The aim of Policy 706 is to "minimize the risk that an outbreak of a vaccine-preventable disease will occur" and to make sure students are protected if such an outbreak happens.

But Cardy said he only recently discovered the policy hasn't been enforced "for a very long time." The seven school districts have not been collecting the entry data, "despite the fact that it's mandated."

"We have no idea what the [immunization] rates are," he said.

"That's why I've been focusing on moving through the legal steps that I'm allowed under the act to get this problem fixed as quickly as I can."

Updating student vaccination rate data

Cardy said his first step is to get updated student non-compliance rates from the districts. Those numbers are "nearly ready," he said.

The next step will be to determine if those students have actually been vaccinated but their proof is at home, whether they're seeking an exemption for medical or personal reasons, or if they just didn't get the required shots.

Based on that information, decisions will be made about whether any schools will hold immunization clinics, he said.

"We're seeing the consequences now with the cases that are breaking out and the spike in diseases like measles around the world that we've obviously become a lot too complacent around the incredible gift that vaccines give to us as a population," said Cardy.

"So we need to remember that. We don't want to go back to the old days of people dying of easily preventable diseases. Let's use the public health system we've got, and put a lot of effort into building over a long time, and make sure everyone's immunized."

People infected with the measles virus can be contagious about four days before the telltale rash appears until four days after. (Submitted by Emmanuel Bilodeau)

There are still only two confirmed cases of measles in the Saint John region and they're related. The person from Kennebecasis Valley High School, announced on May 13, was at the Saint John Regional Hospital's emergency department at the same time as the first confirmed case, announced on April 26.

That person had recently travelled to Europe and visited the Halifax Infirmary's emergency department on April 17 for unrelated symptoms.

Measles symptoms, which usually begin within eight to 12 days after infection, may include fever, cough, runny nose, red or sore eyes, sleepiness, irritability and tiny white spots in the mouth.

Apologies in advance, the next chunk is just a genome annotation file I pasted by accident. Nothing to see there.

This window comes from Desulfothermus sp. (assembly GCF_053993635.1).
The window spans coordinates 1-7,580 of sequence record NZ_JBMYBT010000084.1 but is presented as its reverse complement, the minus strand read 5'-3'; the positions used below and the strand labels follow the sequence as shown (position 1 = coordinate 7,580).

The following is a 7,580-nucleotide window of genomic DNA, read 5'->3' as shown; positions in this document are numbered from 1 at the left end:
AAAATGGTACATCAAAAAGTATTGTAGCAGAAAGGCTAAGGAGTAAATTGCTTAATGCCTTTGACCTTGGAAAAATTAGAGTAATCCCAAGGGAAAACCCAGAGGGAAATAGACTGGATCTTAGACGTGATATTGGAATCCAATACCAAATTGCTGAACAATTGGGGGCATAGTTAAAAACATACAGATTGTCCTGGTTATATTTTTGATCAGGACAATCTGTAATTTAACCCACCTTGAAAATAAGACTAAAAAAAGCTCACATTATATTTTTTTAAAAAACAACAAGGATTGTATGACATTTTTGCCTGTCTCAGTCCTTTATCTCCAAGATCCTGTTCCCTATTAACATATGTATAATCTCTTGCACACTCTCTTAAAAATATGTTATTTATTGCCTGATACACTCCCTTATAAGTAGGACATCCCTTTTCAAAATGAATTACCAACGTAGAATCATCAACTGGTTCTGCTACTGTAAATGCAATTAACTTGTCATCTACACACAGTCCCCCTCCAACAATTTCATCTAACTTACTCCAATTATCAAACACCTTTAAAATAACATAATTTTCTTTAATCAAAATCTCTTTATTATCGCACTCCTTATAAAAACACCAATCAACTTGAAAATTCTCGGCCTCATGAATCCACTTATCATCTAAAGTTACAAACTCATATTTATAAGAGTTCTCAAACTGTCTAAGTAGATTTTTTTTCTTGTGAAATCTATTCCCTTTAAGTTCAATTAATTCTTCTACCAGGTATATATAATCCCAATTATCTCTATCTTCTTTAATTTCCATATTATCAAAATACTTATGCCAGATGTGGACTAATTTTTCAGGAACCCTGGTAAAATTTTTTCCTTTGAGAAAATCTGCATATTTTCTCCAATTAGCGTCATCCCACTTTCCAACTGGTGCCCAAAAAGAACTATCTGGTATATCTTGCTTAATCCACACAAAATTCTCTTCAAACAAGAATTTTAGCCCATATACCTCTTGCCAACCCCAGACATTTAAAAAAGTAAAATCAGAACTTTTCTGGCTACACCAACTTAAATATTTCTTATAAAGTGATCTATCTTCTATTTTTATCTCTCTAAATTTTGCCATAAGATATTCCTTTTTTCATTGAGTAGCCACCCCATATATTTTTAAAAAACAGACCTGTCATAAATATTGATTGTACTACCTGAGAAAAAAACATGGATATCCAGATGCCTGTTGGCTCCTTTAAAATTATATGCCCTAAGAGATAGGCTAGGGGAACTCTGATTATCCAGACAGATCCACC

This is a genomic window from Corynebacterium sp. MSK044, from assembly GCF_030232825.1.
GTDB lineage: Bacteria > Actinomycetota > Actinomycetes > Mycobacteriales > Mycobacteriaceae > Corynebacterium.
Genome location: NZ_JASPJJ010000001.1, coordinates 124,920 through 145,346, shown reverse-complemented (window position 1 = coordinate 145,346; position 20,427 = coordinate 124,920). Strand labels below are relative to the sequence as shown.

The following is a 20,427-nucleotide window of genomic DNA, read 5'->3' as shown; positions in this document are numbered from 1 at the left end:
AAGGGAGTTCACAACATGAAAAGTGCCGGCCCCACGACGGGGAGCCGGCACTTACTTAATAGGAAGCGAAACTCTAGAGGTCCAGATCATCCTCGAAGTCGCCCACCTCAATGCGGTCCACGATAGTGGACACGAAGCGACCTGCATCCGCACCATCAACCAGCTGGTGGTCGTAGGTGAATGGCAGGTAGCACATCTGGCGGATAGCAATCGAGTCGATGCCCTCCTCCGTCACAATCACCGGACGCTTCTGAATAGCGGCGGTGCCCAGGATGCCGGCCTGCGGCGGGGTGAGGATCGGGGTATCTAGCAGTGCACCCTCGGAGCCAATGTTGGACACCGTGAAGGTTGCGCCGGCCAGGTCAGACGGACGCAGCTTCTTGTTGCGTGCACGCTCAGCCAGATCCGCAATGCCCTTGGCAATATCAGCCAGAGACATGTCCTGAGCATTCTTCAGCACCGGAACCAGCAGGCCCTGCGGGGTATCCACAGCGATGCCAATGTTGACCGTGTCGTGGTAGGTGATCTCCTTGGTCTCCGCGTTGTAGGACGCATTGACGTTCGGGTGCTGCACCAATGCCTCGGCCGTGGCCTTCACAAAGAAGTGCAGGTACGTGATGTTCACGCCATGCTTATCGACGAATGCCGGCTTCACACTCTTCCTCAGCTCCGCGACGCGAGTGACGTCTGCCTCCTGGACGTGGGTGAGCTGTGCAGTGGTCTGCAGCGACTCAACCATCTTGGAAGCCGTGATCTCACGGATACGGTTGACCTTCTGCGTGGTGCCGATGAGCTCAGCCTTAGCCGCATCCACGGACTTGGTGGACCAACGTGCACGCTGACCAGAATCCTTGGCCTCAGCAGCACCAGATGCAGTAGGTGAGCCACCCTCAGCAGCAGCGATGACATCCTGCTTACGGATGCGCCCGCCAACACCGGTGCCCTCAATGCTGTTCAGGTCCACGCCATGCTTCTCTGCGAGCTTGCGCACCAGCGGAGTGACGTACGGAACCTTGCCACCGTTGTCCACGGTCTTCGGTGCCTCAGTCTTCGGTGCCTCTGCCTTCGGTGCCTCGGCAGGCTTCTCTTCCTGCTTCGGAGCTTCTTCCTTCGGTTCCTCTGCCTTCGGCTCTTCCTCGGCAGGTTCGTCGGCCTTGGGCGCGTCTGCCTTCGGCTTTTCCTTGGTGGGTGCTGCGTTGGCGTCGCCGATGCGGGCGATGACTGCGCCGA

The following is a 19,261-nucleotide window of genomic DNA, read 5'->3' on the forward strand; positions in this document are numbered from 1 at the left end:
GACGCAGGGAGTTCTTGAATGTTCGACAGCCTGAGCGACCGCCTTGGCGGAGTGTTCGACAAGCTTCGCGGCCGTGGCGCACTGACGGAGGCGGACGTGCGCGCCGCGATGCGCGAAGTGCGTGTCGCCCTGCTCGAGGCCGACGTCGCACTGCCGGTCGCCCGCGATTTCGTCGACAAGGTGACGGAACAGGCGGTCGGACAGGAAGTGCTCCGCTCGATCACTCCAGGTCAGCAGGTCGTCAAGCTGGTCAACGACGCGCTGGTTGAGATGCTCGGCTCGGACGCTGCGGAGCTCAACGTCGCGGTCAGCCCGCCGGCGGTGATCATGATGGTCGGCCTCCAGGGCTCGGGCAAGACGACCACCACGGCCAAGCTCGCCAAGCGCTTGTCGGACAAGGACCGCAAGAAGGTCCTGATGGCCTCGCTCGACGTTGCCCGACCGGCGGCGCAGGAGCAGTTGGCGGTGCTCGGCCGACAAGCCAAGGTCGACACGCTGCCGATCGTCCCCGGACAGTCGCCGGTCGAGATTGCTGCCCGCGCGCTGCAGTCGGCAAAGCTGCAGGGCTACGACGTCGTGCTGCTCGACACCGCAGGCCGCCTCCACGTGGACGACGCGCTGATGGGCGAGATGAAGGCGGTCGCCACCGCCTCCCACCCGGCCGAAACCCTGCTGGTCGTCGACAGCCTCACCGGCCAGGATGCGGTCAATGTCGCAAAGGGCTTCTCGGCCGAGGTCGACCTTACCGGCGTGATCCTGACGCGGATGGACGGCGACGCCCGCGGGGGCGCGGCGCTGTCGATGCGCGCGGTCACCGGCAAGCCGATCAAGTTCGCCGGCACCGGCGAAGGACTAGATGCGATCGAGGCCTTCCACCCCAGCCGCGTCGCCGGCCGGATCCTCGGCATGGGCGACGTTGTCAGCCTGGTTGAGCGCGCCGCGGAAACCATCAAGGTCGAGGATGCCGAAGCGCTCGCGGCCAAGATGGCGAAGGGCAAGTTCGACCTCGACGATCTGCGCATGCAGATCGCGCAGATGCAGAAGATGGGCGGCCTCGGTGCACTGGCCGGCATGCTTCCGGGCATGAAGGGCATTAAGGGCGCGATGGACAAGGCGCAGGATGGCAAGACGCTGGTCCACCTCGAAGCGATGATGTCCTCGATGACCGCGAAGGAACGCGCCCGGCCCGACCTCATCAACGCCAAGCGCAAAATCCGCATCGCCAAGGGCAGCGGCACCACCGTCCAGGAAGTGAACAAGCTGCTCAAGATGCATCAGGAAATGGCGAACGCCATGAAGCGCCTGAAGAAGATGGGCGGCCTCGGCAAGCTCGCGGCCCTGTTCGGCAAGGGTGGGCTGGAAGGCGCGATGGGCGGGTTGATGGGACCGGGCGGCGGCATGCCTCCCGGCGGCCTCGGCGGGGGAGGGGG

Within three to seven days, a red blotchy rash usually develops on the face and then spreads to the rest of the body.

The measles immunization clinic in Saint John was originally only for people who may have come into contact with one of the confirmed cases, but was later opened up to the general public. (CBC)

There are 22 confirmed cases of whooping cough in the greater Fredericton area, including 19 school-aged children from several schools.

Whooping cough starts with cold-like symptoms, such as sneezing, runny nose, low-grade fever and a mild cough that gradually worsens, leading to serious coughing spells that often end with a "whoop."

Symptoms usually begin within seven to 10 days of exposure. If left untreated, an infected person can spread the disease for up to three weeks after the coughing begins.

Comments

To encourage thoughtful and respectful conversations, first and last names will appear with each submission to CBC/Radio-Canada's online communities (except in children and youth-oriented communities). Pseudonyms will no longer be permitted.

By submitting a comment, you accept that CBC has the right to reproduce and publish that comment in whole or in part, in any manner CBC chooses. Please note that CBC does not endorse the opinions expressed in comments. Comments on this story are moderated according to our Submission Guidelines. Comments are welcome while open. We reserve the right to close comments at any time.